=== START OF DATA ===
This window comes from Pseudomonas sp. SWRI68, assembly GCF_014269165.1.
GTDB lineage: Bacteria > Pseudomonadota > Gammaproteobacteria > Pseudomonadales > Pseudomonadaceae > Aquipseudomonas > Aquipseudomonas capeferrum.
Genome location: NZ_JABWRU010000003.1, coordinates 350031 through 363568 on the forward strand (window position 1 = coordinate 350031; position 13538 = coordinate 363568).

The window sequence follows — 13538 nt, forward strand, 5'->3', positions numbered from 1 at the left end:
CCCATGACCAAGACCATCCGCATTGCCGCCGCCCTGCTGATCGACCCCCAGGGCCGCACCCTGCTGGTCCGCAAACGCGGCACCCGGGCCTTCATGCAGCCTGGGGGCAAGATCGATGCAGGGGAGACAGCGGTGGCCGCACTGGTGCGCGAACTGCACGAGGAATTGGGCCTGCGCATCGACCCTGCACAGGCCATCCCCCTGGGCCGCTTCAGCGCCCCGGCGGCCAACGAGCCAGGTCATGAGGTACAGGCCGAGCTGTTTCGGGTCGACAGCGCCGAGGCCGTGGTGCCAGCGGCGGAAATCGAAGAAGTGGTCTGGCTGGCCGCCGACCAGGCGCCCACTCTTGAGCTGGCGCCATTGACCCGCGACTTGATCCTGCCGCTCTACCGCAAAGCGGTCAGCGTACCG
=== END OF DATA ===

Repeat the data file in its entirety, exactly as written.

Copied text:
This window comes from Pseudomonas sp. SWRI68, assembly GCF_014269165.1.
GTDB lineage: Bacteria > Pseudomonadota > Gammaproteobacteria > Pseudomonadales > Pseudomonadaceae > Aquipseudomonas > Aquipseudomonas capeferrum.
Genome location: NZ_JABWRU010000003.1, coordinates 350031 through 363568 on the forward strand (window position 1 = coordinate 350031; position 13538 = coordinate 363568).

The window sequence follows — 13538 nt, forward strand, 5'->3', positions numbered from 1 at the left end:
CCCATGACCAAGACCATCCGCATTGCCGCCGCCCTGCTGATCGACCCCCAGGGCCGCACCCTGCTGGTCCGCAAACGCGGCACCCGGGCCTTCATGCAGCCTGGGGGCAAGATCGATGCAGGGGAGACAGCGGTGGCCGCACTGGTGCGCGAACTGCACGAGGAATTGGGCCTGCGCATCGACCCTGCACAGGCCATCCCCCTGGGCCGCTTCAGCGCCCCGGCGGCCAACGAGCCAGGTCATGAGGTACAGGCCGAGCTGTTTCGGGTCGACAGCGCCGAGGCCGTGGTGCCAGCGGCGGAAATCGAAGAAGTGGTCTGGCTGGCCGCCGACCAGGCGCCCACTCTTGAGCTGGCGCCATTGACCCGCGACTTGATCCTGCCGCTCTACCGCAAAGCGGTCAGCGTACCG